OUR VIEW: Justice delayed is not justice denied
Published 8:00 am Saturday, July 25, 2020
A year has passed since Oxford experienced one of its darkest summers to date with the brutal murders of Dominique Clayton and Ally Kostial.
This past week marked one year since the body of the Ole Miss student was found near Buford Ridge in the Harmontown area. Kostial had been shot multiple times and was discovered by Lafayette County Sheriff deputies who were on a routine patrol the morning of July 20, 2019.
Nearly two months prior to the day, Clayton’s body was found in her bedroom by one of her children after having been shot in the back of the head during the night.
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The two men who stand accused of committing those crimes are still awaiting the start of their capital murder trials. The families of both Kostial and Clayton are still awaiting for justice to be delivered.
The initial delay was due to the COVID-19 pandemic which caused a worldwide shutdown as people were forced to social distance and quarantine in their homes during the spring months.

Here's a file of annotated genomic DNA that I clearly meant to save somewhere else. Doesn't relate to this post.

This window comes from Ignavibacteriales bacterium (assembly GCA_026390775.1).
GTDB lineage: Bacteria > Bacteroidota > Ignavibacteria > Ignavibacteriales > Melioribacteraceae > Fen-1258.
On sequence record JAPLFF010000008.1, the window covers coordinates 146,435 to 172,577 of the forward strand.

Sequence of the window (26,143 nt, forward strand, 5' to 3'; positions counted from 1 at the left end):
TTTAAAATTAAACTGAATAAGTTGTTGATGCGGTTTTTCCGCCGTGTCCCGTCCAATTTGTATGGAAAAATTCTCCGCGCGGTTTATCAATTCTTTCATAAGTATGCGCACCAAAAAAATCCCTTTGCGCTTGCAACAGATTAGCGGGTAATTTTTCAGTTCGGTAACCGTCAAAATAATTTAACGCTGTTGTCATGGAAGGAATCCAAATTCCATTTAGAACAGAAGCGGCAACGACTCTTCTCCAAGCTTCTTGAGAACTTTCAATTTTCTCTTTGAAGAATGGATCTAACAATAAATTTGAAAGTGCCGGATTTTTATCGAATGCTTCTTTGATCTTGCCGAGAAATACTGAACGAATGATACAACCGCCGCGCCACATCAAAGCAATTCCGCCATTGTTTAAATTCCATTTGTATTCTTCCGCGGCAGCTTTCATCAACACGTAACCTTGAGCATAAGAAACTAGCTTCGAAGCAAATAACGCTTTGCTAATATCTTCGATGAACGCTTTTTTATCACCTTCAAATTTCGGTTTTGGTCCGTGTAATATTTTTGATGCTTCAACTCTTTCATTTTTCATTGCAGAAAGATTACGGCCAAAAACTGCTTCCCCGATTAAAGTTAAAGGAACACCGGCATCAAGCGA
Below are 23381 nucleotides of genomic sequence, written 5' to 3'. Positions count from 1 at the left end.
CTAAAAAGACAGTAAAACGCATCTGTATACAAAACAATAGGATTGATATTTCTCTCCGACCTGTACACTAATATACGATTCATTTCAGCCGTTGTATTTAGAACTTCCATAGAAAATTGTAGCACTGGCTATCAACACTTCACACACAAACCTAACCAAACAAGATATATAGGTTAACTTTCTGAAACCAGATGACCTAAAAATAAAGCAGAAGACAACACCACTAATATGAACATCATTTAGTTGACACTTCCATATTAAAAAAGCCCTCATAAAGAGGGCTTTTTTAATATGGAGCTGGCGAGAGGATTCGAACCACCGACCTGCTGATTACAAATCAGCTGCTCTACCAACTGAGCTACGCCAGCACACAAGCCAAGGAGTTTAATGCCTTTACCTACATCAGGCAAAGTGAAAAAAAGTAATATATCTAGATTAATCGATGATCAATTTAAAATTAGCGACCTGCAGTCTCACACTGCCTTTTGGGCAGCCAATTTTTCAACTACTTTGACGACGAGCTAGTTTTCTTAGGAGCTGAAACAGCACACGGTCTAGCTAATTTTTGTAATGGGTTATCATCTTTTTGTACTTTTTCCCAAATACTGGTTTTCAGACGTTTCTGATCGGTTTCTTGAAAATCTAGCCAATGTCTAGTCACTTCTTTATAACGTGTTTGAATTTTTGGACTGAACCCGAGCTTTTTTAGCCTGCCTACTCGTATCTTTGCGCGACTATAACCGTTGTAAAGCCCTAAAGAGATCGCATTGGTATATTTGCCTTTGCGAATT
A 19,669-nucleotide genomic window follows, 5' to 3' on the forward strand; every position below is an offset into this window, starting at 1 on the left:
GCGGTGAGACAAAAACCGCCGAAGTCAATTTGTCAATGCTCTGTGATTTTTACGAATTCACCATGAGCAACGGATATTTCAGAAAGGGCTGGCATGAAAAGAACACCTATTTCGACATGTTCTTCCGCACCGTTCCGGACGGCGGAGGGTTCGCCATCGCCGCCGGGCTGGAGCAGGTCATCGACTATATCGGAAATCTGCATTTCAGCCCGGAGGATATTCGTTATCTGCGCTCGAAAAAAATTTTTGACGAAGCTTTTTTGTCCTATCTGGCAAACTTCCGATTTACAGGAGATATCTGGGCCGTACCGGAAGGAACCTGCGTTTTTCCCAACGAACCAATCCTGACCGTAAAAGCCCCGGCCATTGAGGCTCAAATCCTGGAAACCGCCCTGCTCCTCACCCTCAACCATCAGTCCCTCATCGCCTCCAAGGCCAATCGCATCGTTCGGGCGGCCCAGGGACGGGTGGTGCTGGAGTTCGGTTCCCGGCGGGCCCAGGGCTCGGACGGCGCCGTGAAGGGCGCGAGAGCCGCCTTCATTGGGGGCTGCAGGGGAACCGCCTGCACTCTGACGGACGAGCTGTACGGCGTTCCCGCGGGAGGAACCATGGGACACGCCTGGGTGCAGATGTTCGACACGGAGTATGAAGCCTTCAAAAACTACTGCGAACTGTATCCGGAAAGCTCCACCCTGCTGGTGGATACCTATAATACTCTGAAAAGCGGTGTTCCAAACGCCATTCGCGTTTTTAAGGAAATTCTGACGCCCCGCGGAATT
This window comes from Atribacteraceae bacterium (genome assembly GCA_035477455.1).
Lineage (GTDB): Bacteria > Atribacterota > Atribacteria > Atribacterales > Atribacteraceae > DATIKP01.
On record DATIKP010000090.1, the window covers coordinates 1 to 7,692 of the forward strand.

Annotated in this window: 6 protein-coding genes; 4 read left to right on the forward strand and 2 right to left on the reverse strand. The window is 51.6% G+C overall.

Lafayette County was set to have its second Circuit Court trial session in April, where Brandon Theesfeld, who is charged with allegedly killing Kostial, and Matthew Kinne, who is charged with allegedly killing Clayton, were expected to receive trial dates. Both did get trial dates for the April session, but then courts were forced to close and the entire docket of April was a wash.
Families were forced to wait even longer due to something that was out of their control.
July’s trial session, the third of four sessions this year, came around but a docket call was not had. On June 30, two of the three judges who sit on Mississippi’s 3rd Circuit Court District, which includes Lafayette County, retired leaving only one judge in Kelly Luther.
With the retirements of Judge Andrew Howorth and John A. Gregory, a docket was not called and no trial dates for July were issued.
Justice was delayed yet again for the victims’ families, but has not been denied.
Two new judges have been appointed by Governor Tate Reeves this month, filling the ranks of the 3rd Circuit Court District once again. The possibility of getting trials for both Theesfeld and Kinne in the October session is high.
The families of Dominique Clayton and Ally Kostial have had to wait over a year to see justice served for the deaths of their loved ones. They must now wait a few months longer.
The outcome of the trials will not be known until a verdict is handed down, but Oxford might soon be able to see Clayton and Kostial’s deaths avenged. Bringing closure to the families and the dark summer of 2019.